The DTM, used for the rectification, can be derived from existing contour lines or from satellite images. Indeed, thanks to their adjustable viewing angles, some optical satellites like SPOT or IRS can acquire stereographic pairs of images from which DTM can be calculated. Radar interferometry is another way to obtain DTM from images like ERS radar satellite for example. Contour lines and spot heights can be derived from those DTM if they are accurate enough.

Modern cartography use, today, two different work processes. The first one, “classical”, is based on photogrammetric tools and uses stereoplotters, fully digital in the best case, but more generally analytical plotters using always films. This solution needs very high educated and specialised operators, and also needs costly investment in hardware and software for the long term.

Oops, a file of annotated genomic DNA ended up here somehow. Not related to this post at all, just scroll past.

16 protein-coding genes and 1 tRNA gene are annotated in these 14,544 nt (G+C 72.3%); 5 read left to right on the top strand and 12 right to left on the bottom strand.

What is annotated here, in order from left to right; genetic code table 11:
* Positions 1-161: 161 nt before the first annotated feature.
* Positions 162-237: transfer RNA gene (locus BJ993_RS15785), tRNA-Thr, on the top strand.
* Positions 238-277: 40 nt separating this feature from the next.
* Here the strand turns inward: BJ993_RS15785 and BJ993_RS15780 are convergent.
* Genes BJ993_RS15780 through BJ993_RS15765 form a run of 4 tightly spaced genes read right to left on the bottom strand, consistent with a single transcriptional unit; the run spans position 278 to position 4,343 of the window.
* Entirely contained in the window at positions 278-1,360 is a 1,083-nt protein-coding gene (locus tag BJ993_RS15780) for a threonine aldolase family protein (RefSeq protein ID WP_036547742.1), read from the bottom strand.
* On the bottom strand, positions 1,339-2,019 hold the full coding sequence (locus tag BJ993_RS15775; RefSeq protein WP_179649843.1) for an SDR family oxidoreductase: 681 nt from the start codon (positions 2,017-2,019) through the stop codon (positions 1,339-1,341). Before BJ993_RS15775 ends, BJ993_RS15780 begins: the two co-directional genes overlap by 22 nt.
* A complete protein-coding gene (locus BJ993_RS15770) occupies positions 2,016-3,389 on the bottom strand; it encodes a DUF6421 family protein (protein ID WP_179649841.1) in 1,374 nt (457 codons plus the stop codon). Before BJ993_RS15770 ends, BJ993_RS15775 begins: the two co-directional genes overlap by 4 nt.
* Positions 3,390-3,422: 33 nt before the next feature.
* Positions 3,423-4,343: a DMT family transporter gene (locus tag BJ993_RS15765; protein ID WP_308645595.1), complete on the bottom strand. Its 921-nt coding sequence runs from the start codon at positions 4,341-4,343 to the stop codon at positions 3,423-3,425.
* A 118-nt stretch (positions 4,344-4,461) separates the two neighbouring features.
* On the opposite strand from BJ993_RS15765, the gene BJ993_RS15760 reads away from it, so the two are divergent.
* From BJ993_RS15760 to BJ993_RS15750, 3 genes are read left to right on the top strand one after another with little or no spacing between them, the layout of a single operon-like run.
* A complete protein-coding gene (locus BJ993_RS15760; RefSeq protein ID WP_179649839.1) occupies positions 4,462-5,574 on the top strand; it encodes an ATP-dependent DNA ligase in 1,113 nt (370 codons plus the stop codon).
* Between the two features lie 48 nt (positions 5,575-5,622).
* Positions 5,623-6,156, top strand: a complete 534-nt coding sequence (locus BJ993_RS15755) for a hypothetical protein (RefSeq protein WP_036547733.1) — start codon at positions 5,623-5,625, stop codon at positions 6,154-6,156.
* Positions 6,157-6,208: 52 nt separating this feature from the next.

The second way of producing maps is also derived from the basic principals of photogrammetry, but it uses cheaper hardware and software based on powerful PCs, which have been recently introduced on the market. These new production chains are based on the use of orthoimages for map production and map updating.


Considerations about map-updating and images resolution

Relations between map scale and image resolution
To take full benefit of images at 1, 2.5, 5 and 10m resolution, they have to be displayed at least at full resolution, that is to say respectively at 1:2 000, 1:5 000, 1:10 000 and 1:20 000 approximately with a standard screen of 800×600 pixels.

The map as then of course to be displayed at the same scale in the updating process.